wears the trousers magazine

little dragon: machine dreams (2009)
August 24, 2009, 7:16 am
Filed under: album, mp3, review, video | Tags: , , ,


Little Dragon
Machine Dreams •••½

If artists from the UK in the 1950s and ‘60s imported rock and roll from America and used it as their blueprint, then it is to Europe that British and American groups have traditionally turned to plunder electronic music. Since its birth in the 1970s, arguably with Kraftwerk (a seemingly hackneyed but nonetheless true statement), Europe has been the centre of the genre, with Berlin as its established capital. The likes of David Bowie, Brian Eno, Iggy Pop and even U2 have recorded in the city, drawing on its Cold War alienation and detachment to imbue their music with dark soundscapes and a postmodern chill. It is perhaps telling, therefore, that Machine Dreams was originally to be titled Berlinmaster. This second album from Gothenburg four-piece Little Dragon sees them adopt a markedly more electronic style, which, coupled with singer Yukimi Nagano’s expressive vocal, makes for a distinctly unique sound. 

More accessible than enigmatic fellow Swedes The Knife, Little Dragon have crafted an album of often stark canvases onto which Nagano applies her almost sultry voice. The nod to Berlin is especially evident on lead single and album closer ‘Fortune’, which contains a synth line that is the lost twin of ‘Warszawa’ from the second side of Bowie’s Low, and a mournful vocal which beautifully offsets the music. This latter approach is a tactic used to undeniably devastating effect throughout the record. Album opener ‘A New’ sets the stall out immediately with the singer’s soulful delivery contrasted with a piece of music reminiscent of Kraftwerk’s ‘The Man Machine’, while shades of New Order abound on ‘Looking Glass’, with its bouncy rhythm and intermittent synth stabs.

Erik Bodin’s precise beat underpins Hakan Wirenstrand’s swirling, glittering synths and Nagano’s comparatively dispassionate, restrained singing on album highlight ‘Feather’, and the album’s only wobbly moment comes in ‘Runabout’, which expands on the allusions to Prince shown in earlier track ‘My Step’ but takes the style too far, resulting in a track which feels cluttered, frantic and out of place in the context of the songs that surround it. Echoing drums and robotic synthesisers are used to great effect on ‘Blinking Pigs’, which is infused with curious noises throughout yet would not sound totally out of place on La Roux’s recently released album, and the record draws near to the finish with the sombre, beautiful ‘Come Home’.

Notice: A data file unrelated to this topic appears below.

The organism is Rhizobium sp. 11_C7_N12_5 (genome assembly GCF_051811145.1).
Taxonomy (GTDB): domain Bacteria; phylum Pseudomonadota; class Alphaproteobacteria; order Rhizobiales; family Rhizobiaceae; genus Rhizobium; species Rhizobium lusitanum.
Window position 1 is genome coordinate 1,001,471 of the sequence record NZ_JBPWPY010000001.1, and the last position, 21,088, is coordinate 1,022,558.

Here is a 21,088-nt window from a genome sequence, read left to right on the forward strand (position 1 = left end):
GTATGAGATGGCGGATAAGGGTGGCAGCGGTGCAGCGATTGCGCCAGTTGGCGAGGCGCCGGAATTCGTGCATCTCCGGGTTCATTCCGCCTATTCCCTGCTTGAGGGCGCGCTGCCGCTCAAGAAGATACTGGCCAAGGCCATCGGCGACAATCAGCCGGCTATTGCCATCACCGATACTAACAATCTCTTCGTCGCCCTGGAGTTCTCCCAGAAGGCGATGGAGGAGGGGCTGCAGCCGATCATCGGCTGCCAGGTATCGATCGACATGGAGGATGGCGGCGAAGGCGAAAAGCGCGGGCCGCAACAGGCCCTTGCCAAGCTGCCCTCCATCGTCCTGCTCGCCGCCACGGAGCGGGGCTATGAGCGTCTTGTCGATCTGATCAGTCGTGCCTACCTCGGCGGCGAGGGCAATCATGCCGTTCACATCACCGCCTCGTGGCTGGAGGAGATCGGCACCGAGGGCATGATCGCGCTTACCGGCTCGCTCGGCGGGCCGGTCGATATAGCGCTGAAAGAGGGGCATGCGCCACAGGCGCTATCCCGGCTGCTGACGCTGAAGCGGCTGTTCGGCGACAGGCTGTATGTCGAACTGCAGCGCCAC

The lyrics here, it must be noted, are mysterious yet unremarkable, but the overall impression is that they are largely intended to be inconsequential anyway; it is the intonations and inflections of Yukimi Nagano’s voice itself which permeate the tracks, confirming the moods merely hinted at by the musical arrangements. Amid the clamour of acts now treading the electro-pop revival path, Little Dragon stand out for the difference of their approach to the genre, and their collective experience should stand them in good stead to progress from here and explore other techniques and styles. Machine Dreams is a fine demonstration of their versatility and instincts, and a fresh take on a well defined area of music.

Matt Bregazzi
UK release date: 31/08/09; www.myspace.com/yourlittledragon


FREE MP3: Little Dragon, ‘Fortune’ [via RCRDLBL]




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